As Congress grapples with the next round of funding for the rail and highway projects that have long been on the table, it is worth remembering that Congress could fund these projects in a way that would allow the federal government to pay for them, not the other way around.
The Transportation Trust Funds (TTFs) that are currently in existence can only fund projects that the president can certify as having the support of a majority of Congress.
The problem with this is that the President’s certification is not necessarily a guarantee that the project will actually get built.
If Congress does not agree to fund a rail project, the government can ask the President to delay it and then Congress can vote to cancel the Presidential certification.
The TTFs could be used as a way to fund projects, such as a bridge or transit project, that Congress has not approved but are necessary for the nation’s transportation infrastructure.
A number of projects have been proposed for funding, such a $1.4 billion tunnel to the Port of Seattle, which would go under Seattle, but has received no funding from Congress.
Another proposed tunnel, which could also connect to the Seattle waterfront, has also not received any support from Congress and would not be built.
Transportation officials also say that Congress is likely to approve a funding package for the Southwest Corridor extension that will help connect the Northeast Corridor with Interstate 405.
The proposal would also help connect Interstate 70 with I-405.
Congress could also approve a tunnel that would connect the West Coast with Interstate 5.
However, it would be a stretch to suggest that Congress would fund a project that the Administration has not formally certified as having support from a majority vote of Congress, let alone a majority that is split along partisan lines.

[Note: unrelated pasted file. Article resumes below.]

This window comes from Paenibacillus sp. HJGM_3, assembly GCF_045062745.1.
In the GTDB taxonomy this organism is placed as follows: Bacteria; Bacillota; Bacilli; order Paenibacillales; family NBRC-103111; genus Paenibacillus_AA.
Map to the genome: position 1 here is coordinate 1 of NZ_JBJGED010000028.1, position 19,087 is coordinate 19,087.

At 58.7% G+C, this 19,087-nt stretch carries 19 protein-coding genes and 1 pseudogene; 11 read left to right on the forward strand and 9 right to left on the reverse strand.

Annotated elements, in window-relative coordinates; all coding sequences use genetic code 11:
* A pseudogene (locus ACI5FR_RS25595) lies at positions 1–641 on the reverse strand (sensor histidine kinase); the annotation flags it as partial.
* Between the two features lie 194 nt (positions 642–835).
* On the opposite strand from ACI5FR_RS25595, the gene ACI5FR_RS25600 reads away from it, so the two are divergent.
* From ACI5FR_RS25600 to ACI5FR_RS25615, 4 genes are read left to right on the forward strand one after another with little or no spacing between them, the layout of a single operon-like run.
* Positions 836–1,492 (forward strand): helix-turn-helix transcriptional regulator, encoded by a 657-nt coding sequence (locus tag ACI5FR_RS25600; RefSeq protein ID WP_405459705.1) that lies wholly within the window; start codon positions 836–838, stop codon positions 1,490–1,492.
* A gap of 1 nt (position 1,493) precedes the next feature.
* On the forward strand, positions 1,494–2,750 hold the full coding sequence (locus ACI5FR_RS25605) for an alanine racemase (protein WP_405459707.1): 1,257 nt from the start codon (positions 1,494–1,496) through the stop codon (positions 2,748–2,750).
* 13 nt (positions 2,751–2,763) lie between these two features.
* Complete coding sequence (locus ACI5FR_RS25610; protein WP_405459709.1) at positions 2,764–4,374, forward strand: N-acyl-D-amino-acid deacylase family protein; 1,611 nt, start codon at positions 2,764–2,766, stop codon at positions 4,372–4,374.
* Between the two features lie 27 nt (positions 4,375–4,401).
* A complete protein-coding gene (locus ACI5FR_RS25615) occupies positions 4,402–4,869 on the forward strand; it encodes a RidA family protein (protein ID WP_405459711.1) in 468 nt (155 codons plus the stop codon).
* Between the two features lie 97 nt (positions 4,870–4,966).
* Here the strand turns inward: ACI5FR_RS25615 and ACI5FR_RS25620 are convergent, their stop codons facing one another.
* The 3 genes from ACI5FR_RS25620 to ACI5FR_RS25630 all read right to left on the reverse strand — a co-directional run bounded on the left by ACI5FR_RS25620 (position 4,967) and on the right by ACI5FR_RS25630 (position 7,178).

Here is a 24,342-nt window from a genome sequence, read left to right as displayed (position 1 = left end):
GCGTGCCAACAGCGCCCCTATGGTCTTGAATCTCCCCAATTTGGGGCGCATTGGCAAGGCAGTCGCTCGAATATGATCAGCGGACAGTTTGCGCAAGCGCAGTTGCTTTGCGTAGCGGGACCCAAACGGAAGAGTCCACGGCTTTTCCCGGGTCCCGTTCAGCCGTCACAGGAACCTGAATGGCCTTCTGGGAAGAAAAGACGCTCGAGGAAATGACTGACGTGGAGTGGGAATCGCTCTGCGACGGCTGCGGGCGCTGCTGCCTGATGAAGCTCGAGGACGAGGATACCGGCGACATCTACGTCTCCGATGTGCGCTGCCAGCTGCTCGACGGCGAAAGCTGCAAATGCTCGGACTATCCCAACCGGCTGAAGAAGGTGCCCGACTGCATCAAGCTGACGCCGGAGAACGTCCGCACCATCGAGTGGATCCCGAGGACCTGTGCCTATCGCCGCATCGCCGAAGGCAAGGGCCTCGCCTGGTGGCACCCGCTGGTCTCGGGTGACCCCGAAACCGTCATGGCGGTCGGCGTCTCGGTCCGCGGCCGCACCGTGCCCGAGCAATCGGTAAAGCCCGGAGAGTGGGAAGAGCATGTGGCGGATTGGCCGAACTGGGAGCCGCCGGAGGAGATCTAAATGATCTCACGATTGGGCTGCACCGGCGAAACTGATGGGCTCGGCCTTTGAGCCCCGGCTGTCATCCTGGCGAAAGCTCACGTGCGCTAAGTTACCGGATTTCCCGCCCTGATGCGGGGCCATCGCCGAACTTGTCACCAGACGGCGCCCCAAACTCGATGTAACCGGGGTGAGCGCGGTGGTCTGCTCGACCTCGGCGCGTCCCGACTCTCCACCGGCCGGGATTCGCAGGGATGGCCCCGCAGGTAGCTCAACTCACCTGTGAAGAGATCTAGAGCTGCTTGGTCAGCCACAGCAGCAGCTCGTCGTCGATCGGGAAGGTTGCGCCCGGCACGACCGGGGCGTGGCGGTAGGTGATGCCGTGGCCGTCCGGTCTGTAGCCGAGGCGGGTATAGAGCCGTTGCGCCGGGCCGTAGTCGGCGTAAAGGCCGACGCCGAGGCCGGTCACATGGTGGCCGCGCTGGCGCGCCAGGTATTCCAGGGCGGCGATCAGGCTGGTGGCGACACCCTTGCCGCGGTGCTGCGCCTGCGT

What Congress could do is give the President the authority to allocate funds for a transportation project in a manner that allows it to pay its way and would ensure that the federal funds will be used for the project.
This authority is also likely to be used to fund other infrastructure projects.
For example, if Congress did not approve a rail tunnel and a bridge, the President could use the authority of the TTFs to build the new bridge.
This would not require the President or Congress to authorize any further funding.
Another option for funding a transportation infrastructure project is to use the existing transportation funding mechanism that allows for a tax credit to be paid on the sale of a vehicle to offset the cost of the transportation infrastructure improvements.
The Taxpayer Relief Act of 1997 allows for the tax credit amount to be increased annually until it reaches $1,000 per vehicle.
The tax credit is available to people who make less than $150,000 annually, and it can be used up to $2,000 for each vehicle, which is $1 for every $100 of a taxpayer’s income.
The new Transportation Infrastructure Trust Fund Act of 2015 (H.R. 1) also allows for such an increase, but it would require Congress to pass an annual funding bill that includes provisions for the use of the tax credits.
Congress would also have to approve any increase in the tax incentives amount.
This new authority would also allow for the President, through executive order, to issue a new set of guidelines that would provide guidance on how the TIFs should be used.
A new transportation funding authority that includes new guidance on the use and allocation of transportation funding would be an important step toward making the Federal Government more transparent and accountable to the American people.
The American People need to know what they are getting for their dollars and how they can support their transportation infrastructure needs.
We urge you to contact your Senators and Representatives today and urge them to vote YES on the Transportation Infrastructure Investment Act of 2016, H.
This legislation is long overdue and is a necessary tool for transportation policy makers to help make our nation more efficient, secure, and prosperous.
The Honorable Tom Harkin, Ranking Member of the House Committee on Transportation and Infrastructure (HR 1) Committee on Transportation